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From: Peter Vanroose <peter_vanroose@ya...>  20101223 07:37:12

Martin Reuter wrote: > [...] I found out that matlabs sqrtm is based on > complex schur decomposition (taken from LAPACK routines). > Is Schur implemented in vnl? Yes, but not the complex Schur. See core/vnl/algo/vnl_generalized_schur.h According to its documentation, it "solves the generalized eigenproblem det(t A  s B) = 0". Its implementation is based on v3p/netlib/lapack/double/dgges.c It should not be too difficult to add v3p/netlib/lapack/complex16/zgges.c and rewrite core/vnl/algo/vnl_generalized_schur into core/vnl/algo/vnl_generalized_complex_schur to also support the "complex" case. Contribution to work this out and test it is very much welcomed!  Peter.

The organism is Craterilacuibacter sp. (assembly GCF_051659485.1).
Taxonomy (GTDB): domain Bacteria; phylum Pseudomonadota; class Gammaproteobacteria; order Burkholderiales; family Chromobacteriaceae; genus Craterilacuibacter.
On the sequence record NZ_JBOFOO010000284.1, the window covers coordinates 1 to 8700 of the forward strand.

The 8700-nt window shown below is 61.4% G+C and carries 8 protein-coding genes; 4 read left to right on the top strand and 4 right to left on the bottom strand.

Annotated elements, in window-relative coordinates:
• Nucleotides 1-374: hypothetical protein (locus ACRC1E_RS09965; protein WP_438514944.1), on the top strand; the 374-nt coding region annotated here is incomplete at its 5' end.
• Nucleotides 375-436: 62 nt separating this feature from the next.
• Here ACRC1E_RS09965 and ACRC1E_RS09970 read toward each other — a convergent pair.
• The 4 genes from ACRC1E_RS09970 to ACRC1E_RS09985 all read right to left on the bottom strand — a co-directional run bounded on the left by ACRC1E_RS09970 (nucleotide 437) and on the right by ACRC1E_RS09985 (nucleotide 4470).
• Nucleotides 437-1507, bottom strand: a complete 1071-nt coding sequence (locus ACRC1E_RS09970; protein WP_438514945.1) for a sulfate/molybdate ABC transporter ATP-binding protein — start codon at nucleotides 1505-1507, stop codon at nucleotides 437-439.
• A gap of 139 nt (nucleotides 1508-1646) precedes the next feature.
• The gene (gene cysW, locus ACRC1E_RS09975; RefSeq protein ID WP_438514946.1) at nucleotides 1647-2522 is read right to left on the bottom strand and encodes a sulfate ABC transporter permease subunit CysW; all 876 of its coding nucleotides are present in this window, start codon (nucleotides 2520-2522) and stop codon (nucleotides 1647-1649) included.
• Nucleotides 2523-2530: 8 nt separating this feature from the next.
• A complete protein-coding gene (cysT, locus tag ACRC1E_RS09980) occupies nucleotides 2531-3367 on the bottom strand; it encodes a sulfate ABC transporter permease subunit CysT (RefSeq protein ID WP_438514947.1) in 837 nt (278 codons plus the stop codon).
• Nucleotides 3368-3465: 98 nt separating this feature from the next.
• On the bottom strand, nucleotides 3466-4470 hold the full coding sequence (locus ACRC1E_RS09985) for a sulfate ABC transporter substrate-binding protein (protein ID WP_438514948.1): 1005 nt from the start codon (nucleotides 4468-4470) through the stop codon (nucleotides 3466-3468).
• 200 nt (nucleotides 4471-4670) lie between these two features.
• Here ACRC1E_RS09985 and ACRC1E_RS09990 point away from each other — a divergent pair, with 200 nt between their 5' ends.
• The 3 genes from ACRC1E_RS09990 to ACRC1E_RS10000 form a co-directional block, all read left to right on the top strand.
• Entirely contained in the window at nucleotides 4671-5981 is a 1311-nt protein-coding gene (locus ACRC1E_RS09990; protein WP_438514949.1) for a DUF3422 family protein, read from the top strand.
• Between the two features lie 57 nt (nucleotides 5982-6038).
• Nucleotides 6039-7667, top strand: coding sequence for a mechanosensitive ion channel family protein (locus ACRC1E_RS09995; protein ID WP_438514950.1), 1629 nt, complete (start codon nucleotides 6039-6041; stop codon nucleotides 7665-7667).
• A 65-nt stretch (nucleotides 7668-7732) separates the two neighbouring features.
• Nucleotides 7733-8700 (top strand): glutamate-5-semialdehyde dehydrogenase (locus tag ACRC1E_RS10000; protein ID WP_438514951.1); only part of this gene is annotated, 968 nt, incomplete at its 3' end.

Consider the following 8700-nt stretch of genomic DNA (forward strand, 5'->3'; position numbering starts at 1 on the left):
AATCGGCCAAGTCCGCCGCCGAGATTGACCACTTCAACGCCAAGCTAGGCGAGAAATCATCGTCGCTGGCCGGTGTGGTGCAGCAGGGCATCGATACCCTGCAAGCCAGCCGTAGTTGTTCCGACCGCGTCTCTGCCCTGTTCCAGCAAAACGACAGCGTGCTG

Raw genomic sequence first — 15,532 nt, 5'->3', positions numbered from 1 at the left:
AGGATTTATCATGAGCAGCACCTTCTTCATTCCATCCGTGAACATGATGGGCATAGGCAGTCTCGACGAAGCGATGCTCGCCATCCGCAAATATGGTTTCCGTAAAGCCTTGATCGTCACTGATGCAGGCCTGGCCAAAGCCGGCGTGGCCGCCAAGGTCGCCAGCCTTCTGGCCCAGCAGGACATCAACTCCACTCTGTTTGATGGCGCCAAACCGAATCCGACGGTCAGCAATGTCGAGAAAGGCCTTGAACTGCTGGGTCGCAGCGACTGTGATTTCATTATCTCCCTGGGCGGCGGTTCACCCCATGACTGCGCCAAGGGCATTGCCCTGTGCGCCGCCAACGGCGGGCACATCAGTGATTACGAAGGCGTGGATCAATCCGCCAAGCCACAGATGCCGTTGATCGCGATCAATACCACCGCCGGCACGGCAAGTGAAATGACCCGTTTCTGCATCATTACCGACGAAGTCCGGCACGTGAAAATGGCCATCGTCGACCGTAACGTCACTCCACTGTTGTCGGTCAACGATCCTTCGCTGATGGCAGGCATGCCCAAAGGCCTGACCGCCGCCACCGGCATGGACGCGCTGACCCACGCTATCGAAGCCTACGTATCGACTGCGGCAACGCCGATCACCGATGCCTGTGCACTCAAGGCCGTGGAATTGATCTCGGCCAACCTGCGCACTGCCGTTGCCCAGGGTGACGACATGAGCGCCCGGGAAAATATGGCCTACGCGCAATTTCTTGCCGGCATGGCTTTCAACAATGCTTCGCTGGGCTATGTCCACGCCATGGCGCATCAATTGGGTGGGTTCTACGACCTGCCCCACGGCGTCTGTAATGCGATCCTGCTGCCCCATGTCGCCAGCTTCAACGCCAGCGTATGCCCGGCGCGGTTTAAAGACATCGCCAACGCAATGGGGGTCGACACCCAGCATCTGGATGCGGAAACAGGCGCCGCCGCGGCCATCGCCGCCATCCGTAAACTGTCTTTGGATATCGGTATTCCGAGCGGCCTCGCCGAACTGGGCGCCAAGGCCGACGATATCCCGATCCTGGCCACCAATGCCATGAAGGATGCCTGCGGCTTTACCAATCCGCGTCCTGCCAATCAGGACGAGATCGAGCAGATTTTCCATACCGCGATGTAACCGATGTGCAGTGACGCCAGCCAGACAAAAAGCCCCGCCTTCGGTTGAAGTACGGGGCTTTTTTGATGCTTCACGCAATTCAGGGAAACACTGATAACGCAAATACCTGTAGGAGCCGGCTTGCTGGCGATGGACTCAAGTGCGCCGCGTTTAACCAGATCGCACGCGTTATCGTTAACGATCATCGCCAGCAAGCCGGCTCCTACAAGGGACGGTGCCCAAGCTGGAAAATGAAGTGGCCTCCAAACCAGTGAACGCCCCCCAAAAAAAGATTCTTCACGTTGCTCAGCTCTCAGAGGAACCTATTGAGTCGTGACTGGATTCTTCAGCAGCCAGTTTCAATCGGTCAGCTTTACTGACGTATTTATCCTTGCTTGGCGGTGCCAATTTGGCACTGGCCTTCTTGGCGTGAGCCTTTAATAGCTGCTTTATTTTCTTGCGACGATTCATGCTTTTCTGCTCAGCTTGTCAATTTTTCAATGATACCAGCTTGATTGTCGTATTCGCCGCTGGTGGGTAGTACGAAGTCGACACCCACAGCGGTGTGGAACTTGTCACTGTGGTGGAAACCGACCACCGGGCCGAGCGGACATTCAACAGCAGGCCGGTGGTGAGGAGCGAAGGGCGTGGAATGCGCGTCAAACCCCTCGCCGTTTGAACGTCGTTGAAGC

From: Martin Reuter <mreuter@gm...>  20101222 00:40:34

Hi, is there a way to compute a squareroot of a complex number in vnl? Actually what I am trying to achieve is to use vnl_complex_eigensystem on a real matrix to compute eigenvectors and complex eigenvalues, then compute the squareroot of the eigenvalues and finally the squareroot of the original matrix. Of course it would be nice to have a sqrtm functions (see matlab) to do all this for me. Thanks for any hints, Martin 
From: Peter Vanroose <peter_vanroose@ya...>  20101222 17:22:40